>>>>>>> reusability helped LLD achieve its project goals, the contributors at the
>>>>>>> time felt that was the right tradeoff, and that carried the day.
>>>>>>>
>>>>>>> However, it is now ${YEAR} 2021, and I think we ought to reconsider
>>>>>>> this design decision. LLD was a great success: it works, it is fast, it is
>>>>>>> simple, many users have adopted it, it has many ports
>>>>>>> (COFF/ELF/mingw/wasm/new MachO). Today, we have actual users who want to
>>>>>>> run the linker as a library, and they aren't satisfied with the option of
>>>>>>> launching a child process. Some users are interested in process reuse as a
>>>>>>> performance optimization, some are including the linker in the frontend.
>>>>>>> Who knows. I try not to pre-judge any of these efforts, I think we should
>>>>>>> do what we can to enable experimentation.
>>>>>>>
>>>>>>> So, concretely, what could change? The main points of reusability
>>>>>>> are:
>>>>>>> - Fatal errors and warnings exit the process without returning
>>>>>>> control to the caller
>>>>>>> - Conflicts over global variables between threads
>>>>>>>
>>>>>>> Error recovery is the big imposition here. To avoid a giant rewrite
>>>>>>> of all error handling code in LLD, I think we should *avoid* returning
>>>>>>> failure via the llvm::Error class or std::error_code. We should instead use
>>>>>>> an approach more like clang, where diagnostics are delivered to a
>>>>>>> diagnostic consumer on the side. The success of the link is determined by
>>>>>>> whether any errors were reported. Functions may return a simple success
>>>>>>> boolean in cases where higher level functions need to exit early. This has
>>>>>>> worked reasonably well for clang. The main failure mode here is that we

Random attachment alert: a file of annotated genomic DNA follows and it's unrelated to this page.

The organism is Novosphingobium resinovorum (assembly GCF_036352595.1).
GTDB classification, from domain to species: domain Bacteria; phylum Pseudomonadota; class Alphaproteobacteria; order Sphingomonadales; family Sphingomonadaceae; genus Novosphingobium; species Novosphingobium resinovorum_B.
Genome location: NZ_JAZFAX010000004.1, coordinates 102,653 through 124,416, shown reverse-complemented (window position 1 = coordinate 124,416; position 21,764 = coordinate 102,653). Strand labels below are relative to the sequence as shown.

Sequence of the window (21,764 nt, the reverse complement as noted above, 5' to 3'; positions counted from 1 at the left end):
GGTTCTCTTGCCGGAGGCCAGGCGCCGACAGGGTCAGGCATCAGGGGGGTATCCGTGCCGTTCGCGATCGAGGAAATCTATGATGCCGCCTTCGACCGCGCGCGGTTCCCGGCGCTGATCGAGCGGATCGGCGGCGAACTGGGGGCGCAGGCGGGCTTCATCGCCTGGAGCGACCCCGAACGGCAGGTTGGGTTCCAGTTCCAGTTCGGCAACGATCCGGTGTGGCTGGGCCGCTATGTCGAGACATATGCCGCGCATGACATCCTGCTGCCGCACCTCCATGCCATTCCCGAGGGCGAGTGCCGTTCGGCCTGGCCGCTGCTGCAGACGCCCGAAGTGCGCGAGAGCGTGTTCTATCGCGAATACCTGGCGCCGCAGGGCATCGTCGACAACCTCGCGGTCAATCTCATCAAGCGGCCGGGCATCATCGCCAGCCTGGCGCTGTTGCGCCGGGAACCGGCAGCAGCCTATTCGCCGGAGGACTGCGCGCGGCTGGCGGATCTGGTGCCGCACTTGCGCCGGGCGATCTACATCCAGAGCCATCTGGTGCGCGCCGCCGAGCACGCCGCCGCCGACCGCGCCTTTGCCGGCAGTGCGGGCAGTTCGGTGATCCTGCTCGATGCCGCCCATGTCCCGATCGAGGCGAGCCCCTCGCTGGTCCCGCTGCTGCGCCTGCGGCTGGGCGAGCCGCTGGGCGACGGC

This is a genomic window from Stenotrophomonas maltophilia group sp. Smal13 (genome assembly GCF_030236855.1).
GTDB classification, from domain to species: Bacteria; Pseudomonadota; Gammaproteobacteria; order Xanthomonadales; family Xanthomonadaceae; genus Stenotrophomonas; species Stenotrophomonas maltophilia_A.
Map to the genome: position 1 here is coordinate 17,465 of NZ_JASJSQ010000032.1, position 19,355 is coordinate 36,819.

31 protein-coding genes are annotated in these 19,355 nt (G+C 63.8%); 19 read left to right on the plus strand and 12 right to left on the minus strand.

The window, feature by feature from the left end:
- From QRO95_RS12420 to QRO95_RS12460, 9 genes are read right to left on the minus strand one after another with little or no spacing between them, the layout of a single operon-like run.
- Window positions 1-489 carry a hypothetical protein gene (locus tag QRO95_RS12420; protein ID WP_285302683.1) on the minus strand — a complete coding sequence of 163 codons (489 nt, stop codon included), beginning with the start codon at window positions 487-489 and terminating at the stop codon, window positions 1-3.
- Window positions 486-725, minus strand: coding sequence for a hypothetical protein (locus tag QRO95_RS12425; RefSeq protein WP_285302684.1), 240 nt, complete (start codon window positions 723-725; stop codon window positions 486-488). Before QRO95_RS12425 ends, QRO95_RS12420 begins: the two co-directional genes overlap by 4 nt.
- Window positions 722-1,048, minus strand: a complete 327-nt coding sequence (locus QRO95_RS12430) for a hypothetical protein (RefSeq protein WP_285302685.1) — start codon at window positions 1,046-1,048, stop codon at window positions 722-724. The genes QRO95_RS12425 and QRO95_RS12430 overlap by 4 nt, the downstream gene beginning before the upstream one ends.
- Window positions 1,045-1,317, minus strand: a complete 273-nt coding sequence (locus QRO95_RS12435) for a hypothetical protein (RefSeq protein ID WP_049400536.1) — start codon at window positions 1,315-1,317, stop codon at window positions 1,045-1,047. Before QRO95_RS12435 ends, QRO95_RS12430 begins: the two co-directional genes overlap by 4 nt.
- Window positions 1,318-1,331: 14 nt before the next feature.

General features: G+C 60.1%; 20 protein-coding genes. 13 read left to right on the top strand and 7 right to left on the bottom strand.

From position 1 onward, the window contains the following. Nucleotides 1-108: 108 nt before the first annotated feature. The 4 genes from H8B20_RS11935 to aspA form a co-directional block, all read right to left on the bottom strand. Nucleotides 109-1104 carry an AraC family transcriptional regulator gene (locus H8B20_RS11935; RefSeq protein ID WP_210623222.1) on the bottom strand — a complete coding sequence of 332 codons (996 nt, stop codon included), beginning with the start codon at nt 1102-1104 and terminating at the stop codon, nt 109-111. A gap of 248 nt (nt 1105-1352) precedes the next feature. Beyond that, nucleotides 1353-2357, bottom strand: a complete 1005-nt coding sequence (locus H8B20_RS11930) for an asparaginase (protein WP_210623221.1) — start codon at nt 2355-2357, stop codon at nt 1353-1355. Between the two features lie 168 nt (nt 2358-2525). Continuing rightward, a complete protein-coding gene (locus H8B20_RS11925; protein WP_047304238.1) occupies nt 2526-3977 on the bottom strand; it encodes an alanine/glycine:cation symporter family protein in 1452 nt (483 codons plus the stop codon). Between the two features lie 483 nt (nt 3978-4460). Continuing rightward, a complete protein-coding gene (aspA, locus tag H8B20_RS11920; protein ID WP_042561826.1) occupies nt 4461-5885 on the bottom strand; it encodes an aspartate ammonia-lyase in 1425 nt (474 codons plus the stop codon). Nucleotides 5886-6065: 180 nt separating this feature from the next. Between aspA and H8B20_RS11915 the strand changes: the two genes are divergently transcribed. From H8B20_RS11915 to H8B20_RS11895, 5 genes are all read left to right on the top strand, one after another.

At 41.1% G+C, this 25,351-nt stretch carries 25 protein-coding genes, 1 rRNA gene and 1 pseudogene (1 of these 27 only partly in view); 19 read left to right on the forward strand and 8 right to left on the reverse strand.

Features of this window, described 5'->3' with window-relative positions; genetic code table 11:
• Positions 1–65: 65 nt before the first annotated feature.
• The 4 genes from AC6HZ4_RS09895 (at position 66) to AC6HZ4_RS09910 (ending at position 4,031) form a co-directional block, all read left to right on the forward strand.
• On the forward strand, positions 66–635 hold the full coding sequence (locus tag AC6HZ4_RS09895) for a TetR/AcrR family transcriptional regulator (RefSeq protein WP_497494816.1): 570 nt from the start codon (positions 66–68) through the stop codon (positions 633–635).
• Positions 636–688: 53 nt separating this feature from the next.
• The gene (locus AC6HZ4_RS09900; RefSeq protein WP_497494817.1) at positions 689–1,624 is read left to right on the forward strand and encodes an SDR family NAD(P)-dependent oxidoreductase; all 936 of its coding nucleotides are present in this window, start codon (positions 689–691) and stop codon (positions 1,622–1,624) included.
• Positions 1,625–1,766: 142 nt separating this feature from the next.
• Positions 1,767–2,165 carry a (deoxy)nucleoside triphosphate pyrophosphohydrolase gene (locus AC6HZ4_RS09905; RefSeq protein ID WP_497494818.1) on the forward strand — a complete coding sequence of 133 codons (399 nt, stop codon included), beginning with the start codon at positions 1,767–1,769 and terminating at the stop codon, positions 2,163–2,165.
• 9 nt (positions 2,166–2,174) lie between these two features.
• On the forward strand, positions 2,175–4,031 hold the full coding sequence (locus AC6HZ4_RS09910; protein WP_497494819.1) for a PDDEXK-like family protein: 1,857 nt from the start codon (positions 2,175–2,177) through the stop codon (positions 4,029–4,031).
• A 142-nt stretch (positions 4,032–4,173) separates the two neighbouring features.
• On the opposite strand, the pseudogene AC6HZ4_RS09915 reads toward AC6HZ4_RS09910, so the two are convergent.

>>>>>>> miss an error check, and crash or report useless follow-on errors after an
>>>>>>> error that would normally have been fatal.
>>>>>>>
>>>>>>> Another motivation for all of this is increasing the use of
>>>>>>> parallelism in LLD. Emitting errors in parallel from threads and then
>>>>>>> exiting the process is risky business. A new diagnostic context or consumer
>>>>>>> could make this more reliable. MLIR has this issue as well, and I believe
>>>>>>> they use this pattern. They use some kind of thread shard index to order
>>>>>>> the diagnostics, LLD could do the same.
>>>>>>>
>>>>>>> Finally, we'd work to eliminate globals. I think this is mainly a
>>>>>>> small matter of programming (SMOP) and doesn't need much discussion,
>>>>>>> although the `make` template presents interesting challenges.
>>>>>>>
>>>>>>> Thoughts? Tomatoes? Flowers? I apologize for the lack of context
>>>>>>> links to the original discussions. It takes more time than I have to dig
>>>>>>> those up.
>>>>>>>
>>>>>>> Reid
>>>>>>> _______________________________________________
>>>>>>> LLVM Developers mailing list
>>>>>>> llvm-dev at lists.llvm.org
>>>>>>> https://lists.llvm.org/cgi-bin/mailman/listinfo/llvm-dev
>>>>>>>
>>>>>> _______________________________________________
>>>>> LLVM Developers mailing list
>>>>> llvm-dev at lists.llvm.org
>>>>> https://lists.llvm.org/cgi-bin/mailman/listinfo/llvm-dev
>>>>>
>>>> _______________________________________________
>> LLVM Developers mailing list
>> llvm-dev at lists.llvm.org
>> https://lists.llvm.org/cgi-bin/mailman/listinfo/llvm-dev
>>
>
>
> --
> Neil Henning
> Senior Software Engineer Compiler
> unity.com
> _______________________________________________
> LLVM Developers mailing list
> llvm-dev at lists.llvm.org
> https://lists.llvm.org/cgi-bin/mailman/listinfo/llvm-dev
>
-------------- next part --------------
An HTML attachment was scrubbed...
URL: <http://lists.llvm.org/pipermail/llvm-dev/attachments/20210614/4b5d5ee4/attachment.html>


More information about the llvm-dev mailing list